Democratic presidential hopeful Sen. John Edwards (D-N.C.) assailed the Bush administration’s domestic policy and spoke about the plight of working-class Americans in a policy address at GW Wednesday.
More than 100 students attended the event, held in the Media and Public Affairs building’s Jack Morton Auditorium. Many seats were vacant because of a last-minute time change, and latecomers were able to find a seat during Edwards’ address.
In a southern drawl, Edwards accused the Bush administration of neglecting working-class families in favor of rich elites and big corporations.
“Thanks to this administration’s economic policies, Americans are working harder, making less and spending less time with their families,” Edwards said. “The president is out of touch with America’s families.”
Edwards said the administration’s domestic budget cuts have affected millions of families.
“If you’re a parent who is afraid you’ll never be able to afford college for your three children, the president says, ‘Get ready to take out big loans because my budget cuts college scholarships and freezes work-study (programs),'” Edwards said.
He also vowed to stop e-mail solicitations about sex and violence from reaching children.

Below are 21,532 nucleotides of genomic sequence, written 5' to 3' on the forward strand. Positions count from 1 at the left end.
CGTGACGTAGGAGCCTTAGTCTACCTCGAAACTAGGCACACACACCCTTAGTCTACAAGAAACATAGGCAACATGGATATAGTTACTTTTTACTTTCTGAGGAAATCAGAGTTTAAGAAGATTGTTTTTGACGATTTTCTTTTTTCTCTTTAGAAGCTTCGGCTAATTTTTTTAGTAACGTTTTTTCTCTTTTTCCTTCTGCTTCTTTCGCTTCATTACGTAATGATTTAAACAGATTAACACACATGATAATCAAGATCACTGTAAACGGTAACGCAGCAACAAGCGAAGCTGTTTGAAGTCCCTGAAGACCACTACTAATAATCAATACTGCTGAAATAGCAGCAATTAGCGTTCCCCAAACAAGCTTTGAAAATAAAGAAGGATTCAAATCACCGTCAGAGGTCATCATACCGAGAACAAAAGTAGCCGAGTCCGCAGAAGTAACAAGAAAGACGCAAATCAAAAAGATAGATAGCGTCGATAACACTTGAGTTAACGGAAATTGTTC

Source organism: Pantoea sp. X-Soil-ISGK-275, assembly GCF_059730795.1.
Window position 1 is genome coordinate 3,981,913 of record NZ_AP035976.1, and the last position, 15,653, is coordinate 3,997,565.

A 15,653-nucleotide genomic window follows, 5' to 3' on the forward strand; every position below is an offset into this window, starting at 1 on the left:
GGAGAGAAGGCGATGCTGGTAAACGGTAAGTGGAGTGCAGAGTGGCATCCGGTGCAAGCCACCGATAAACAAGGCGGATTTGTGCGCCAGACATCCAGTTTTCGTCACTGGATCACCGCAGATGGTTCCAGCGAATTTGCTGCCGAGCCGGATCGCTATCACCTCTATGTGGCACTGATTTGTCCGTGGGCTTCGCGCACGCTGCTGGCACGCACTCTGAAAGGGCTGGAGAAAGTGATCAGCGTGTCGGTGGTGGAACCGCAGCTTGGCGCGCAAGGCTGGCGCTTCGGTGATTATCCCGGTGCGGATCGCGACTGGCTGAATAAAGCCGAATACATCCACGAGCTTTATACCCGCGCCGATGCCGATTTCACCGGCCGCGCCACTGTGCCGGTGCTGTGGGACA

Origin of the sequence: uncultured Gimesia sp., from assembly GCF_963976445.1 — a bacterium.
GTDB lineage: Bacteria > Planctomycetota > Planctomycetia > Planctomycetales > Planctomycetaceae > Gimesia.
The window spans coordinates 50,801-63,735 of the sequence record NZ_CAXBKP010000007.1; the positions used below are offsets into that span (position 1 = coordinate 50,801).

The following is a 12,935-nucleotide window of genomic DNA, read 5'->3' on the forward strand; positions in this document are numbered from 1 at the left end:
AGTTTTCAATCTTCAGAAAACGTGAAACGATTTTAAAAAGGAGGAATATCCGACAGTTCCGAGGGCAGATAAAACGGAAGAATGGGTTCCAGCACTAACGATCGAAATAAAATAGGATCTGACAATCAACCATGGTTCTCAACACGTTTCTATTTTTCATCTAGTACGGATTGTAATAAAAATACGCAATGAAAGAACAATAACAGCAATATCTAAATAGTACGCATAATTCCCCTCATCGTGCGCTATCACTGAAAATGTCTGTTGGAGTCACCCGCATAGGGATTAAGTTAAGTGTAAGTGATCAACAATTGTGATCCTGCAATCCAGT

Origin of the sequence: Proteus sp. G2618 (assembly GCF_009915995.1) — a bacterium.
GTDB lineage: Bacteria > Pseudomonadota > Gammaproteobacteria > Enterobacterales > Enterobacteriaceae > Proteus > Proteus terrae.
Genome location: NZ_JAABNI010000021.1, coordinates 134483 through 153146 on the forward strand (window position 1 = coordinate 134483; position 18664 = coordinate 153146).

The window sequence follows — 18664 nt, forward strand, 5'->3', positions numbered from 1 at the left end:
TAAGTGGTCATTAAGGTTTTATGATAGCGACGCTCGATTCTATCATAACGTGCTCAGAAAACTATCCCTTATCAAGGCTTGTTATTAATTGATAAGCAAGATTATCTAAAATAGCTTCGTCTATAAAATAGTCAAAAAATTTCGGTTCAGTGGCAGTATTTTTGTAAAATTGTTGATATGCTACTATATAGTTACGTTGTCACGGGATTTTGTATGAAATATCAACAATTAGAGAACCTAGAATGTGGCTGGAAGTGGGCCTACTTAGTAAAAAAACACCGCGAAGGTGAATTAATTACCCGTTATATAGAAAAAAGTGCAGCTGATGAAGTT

“Everyday, children and parents are shocked by the e-mails they get, many of them pornographic and some of them violent,” Edwards said. “More and more children are first learning about sex not from a parent or even from a peer, but from some e-mail. That is totally inappropriate.”
After the speech, Edwards took questions and encouraged students to join his presidential campaign.
“I need you. I want you involved in any way you want to be involved,” said Edwards, responding to a question about student participation in elections. “I need to listen to what you have to say.”
“It’s enormously important to have young people involved in this campaign,” he added.
Several students did sign up to be part of Edwards’ campaign.
“He’s straightforward, unlike a lot of politicians,” said freshman Aaron Huertas, who signed up. “I have faith that he’d do a great job as president.”
“He’s charismatic, he’s good for the country and his policies are clear and appropriate,” said freshman Kris Reichardt, a republican who said he was swayed by Edwards’ speech. “If he gets the nomination, I’ll definitely vote for him.”
In a short press conference held after the event, Edwards said he is resolute that the United States should take military action to disarm Iraq and does not believe it will affect him in the Democratic presidential primary.
“I think any (presidential) candidate can be successful if he does what he thinks is right,” Edwards told The Hatchet. “I’ve had the same position all along. You can’t determine what your position is going to be by what people want to hear or by what you think people want to hear.”
Event organizers said they were disappointed by the low turnout, noting the event was postponed an hour because Edwards needed to vote in the Senate.
“Kids that signed up for the event thinking it was 12:30 couldn’t make it for 1:30, and kids that couldn’t make it for 12:30 but could make it for 1:30 didn’t know about the postponement,” said University Marshal Jill Kasle, noting that her office received more than 200 reservations for the event.
“(The postponement) really killed us … that was a shame,” she said.